Robots Want to Know More About You, And So Do I

The Eyes Have It

This may be a picture of a beautiful child, or a future psychopath. You be the judge.

In an effort to improve human/machine interactions, researchers at the University of Southern Australia are trying to help robots identify an individual’s personality type. Therefore, they’ve been recording peoples’ eye movements whilst doing everyday tasks, then administered a test to determine each person’s dominant personality trait.

It may be news to you that we fall into only 5 major categories of personality. According to the popular NEO Five-Factor Inventory, (the test they used), people display: openness, conscientiousness, extraversion, agreeableness and neuroticism to different extents. Whichever trait one scores highest in is one’s “personality type.”

To no avail, I tried to get pictures of eyes which demonstrate each personality type. This may be a closely guarded secret, I don’t know. There are plenty of eye pictures, but the personality trait they exhibit is left up to the viewer.

Then I had a brainstorm. It would be more helpful if we had robots which at least identified evil people so we could keep an eye on them! So, I went to gather a photo of the first evil man who came to mind, Rasputin the Mad Monk. I found many photos of the stern-faced killer, most of which would have cost me $30-$100 to show my readers. Are they worth it? Not hardly.

So, you will have to take my word for it that Rasputin’s eyes were asymmetrical, the left one being larger. Next, I looked at photos of John Wayne Gacy, the infamous killer clown. Low and behold, his eyes didn’t match, either. His left eye drooped! It could be that each man went around with one eyebrow down, and the other up–a perfectly diabolical look, or they were just mugging for the camera.

My point is, until further study, we would do well to avoid those who have something wrong with their left eyes.

(My apologies to all those nice people with weird orbs on the left side of their smiling faces, but you better be on your best behavior. I’m watching you. And, my left eye is larger because I squint…)



In hopes of making 2019, the funniest year yet, I decided to tell you what really happened in 2018, maybe.

This bug may be hanging out waiting to become a human, (see May, below)

January: Some liberals, at least 2 or 3 of them, were cheered at the first anniversary of Trump’s presidency after learning that researchers in Bangladesh have developed a dung-eating earthworm. So, provided they raise enough of the creepy crawlers to cover the whole US up to our necks, we should be all right.

February: Elon Musk sent a rocket into space and dropped off a red 2008 Tesla convertible piloted by a dummy nicknamed, “Starman.” He, (Musk, not the dummy), thinks the car will end up in the asteroid belt, but I’m hoping the fiery heap will end up in Elon’s backyard.

March: Police in Oslo, Norway, say the FBI is assisting in the investigation of 2 forged nominations of Donald Trump for the Nobel Peace prize. They discovered the forgery because the impersonator allegedly used the same stolen identity twice. Eric Trump could not be reached for comment.

April: A mysterious ribbon of atmospheric light known as STEVE flashed across the sky over British Columbia last April. Rumors abound, but STEVE is named for the guy who discovered it, who also seems to exist in a cloud of hot, fast-moving gas. According to a new study, STEVE is not an aurora, but something completely unknown to science. Calls to Elon Musk went straight to Starman’s voicemail.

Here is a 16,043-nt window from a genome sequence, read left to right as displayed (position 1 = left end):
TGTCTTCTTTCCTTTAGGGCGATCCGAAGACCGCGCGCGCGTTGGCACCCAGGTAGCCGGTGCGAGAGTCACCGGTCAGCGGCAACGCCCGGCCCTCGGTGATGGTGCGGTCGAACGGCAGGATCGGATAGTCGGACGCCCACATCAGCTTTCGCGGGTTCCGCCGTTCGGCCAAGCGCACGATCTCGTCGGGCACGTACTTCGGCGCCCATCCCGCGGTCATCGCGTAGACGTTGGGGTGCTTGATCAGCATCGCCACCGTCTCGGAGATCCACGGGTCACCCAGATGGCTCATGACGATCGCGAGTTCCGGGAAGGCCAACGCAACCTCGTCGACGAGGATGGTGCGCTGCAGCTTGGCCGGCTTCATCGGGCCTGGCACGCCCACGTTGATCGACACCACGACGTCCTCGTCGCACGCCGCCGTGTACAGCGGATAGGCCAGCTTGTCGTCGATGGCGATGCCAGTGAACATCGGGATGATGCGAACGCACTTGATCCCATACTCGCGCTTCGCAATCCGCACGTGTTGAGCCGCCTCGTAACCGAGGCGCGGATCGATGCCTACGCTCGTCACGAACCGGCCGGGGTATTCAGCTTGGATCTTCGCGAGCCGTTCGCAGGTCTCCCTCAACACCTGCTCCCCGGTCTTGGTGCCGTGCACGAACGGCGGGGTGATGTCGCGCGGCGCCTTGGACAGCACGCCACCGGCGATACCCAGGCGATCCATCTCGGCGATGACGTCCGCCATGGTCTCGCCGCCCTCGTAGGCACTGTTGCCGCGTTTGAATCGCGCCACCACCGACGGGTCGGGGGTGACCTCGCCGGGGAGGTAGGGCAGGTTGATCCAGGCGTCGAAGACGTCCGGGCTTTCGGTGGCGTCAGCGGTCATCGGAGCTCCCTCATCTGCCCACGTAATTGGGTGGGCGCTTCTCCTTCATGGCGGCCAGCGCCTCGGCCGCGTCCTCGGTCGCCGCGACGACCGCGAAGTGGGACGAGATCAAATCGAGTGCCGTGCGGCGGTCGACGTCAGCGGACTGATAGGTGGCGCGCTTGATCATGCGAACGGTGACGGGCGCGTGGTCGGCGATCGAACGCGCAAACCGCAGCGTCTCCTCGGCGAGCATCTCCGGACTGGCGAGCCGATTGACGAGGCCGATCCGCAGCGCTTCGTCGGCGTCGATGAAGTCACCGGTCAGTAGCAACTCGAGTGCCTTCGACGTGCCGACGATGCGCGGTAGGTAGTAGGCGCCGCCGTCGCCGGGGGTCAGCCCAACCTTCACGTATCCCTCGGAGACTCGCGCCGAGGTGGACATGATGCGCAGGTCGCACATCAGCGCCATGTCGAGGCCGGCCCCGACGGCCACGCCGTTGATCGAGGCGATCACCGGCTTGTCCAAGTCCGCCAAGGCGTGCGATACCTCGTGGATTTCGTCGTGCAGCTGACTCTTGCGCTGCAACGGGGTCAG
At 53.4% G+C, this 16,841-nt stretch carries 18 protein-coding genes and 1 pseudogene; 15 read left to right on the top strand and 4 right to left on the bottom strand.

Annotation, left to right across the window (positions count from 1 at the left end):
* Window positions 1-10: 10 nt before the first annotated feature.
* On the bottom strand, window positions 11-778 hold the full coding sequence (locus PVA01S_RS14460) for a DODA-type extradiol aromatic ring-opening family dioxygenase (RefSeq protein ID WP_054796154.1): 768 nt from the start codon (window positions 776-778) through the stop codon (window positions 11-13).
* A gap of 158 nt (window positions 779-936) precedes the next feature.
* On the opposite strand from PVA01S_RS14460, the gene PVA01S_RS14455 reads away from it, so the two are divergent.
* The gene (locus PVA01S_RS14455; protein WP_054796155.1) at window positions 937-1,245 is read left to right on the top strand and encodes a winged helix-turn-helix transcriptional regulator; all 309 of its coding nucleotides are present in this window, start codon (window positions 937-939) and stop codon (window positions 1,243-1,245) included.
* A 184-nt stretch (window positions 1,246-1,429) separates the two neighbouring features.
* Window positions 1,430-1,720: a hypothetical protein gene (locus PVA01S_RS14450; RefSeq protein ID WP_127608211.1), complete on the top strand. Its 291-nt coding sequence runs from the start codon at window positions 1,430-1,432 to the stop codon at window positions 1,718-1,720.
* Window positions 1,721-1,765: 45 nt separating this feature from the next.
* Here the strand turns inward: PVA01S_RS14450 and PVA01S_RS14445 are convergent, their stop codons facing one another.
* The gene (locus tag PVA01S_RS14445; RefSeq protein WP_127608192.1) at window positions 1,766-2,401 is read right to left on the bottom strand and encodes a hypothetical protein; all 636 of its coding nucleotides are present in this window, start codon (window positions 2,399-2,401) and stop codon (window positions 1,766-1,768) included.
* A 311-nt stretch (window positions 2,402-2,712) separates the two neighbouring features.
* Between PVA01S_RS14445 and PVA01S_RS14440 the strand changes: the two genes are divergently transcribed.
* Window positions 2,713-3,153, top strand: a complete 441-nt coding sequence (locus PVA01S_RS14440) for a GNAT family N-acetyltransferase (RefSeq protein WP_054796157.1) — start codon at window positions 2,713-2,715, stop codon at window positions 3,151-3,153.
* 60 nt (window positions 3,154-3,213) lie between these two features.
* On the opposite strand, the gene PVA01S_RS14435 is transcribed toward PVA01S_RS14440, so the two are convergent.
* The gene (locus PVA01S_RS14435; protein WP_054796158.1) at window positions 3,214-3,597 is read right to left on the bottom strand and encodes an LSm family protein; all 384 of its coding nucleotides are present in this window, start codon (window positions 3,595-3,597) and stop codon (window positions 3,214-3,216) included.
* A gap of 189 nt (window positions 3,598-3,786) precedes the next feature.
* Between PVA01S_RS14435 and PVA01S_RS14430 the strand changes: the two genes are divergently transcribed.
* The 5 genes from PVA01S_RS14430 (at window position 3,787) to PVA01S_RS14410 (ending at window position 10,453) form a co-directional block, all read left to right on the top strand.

May: Reacting to North Korea’s recent nuclear advances, scientists are attempting to unlock, and possibly harness, the genome of the cockroach–reputably for the benefit of mankind. They hope that the hybrid human/cockroach will quickly adapt to environmental disasters, much like their predecessors. Upon hearing this news, clothing designers scurried to create clothing with more arms and legs.

June: The WHO, (the World Health Organization, not the band), formally added “Gaming Disorder” to their list of new diseases we can catch. They estimated that 1 out of 10 gamers spend more than 12 hours/day playing video games. 1 out of 10 researchers of this disorder were unavailable for comment, according to their moms.

July: Scientists discovered that the Thames, near London’s House of Parliament, contains so much cocaine that the eels are getting too high to mate, threatening their existence. Also threatening their existence: some members of the House of Parliament have been seen with eels up their noses.

August: A new law was passed in East Africa imposing long jail sentences for those who are “offensive” or “morally improper” online. Coincidentally, one President abruptly cancelled his trip to the area.

September: British folks were amazed at the unusual sight of a beluga whale in the Thames River this month. Reports of it having an eel stuck in its nose couldn’t be verified.

October: An Illinois candidate for governor removed 5 toilets from one of his properties making it “Uninhabitable” which should result in lower taxes. The stinking, rich businessman won the election, but lost to the tax bureau and had to pay over $300 thousand in back taxes.

November: A pigeon wearing a rhinestone vest returned to its anxious owners after 2 weeks on the lam. The poor bird could barely fly, having somehow acquired a diamond-studded tiara while it was missing.

December: NPR, (National Public Radio), reports that the Illinois State House has a nativity scene on display, in addition to a menorah and, (for devil worshipers), a statue of a snake coiled around an arm with an apple in its hand. At the unveiling of the holiday exhibits, a man resembling the new governor-elect, (discovered nearby in top hat and tail, tap-dancing with a trident), refused to comment.